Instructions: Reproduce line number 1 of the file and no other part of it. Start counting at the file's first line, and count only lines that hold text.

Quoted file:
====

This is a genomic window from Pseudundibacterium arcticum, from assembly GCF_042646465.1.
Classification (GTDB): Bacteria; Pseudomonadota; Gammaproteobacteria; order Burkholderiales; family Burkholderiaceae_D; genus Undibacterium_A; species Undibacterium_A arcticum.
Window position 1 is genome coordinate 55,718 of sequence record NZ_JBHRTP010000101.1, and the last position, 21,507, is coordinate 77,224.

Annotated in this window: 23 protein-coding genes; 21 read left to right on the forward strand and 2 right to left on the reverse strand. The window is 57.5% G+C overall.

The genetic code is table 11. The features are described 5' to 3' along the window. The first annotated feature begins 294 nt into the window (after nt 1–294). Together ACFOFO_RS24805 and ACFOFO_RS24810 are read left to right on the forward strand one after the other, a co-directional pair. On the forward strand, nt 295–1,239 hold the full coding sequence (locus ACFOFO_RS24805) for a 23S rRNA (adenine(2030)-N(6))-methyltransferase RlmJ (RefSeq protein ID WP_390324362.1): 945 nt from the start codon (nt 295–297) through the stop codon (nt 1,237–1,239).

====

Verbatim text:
This is a genomic window from Pseudundibacterium arcticum, from assembly GCF_042646465.1.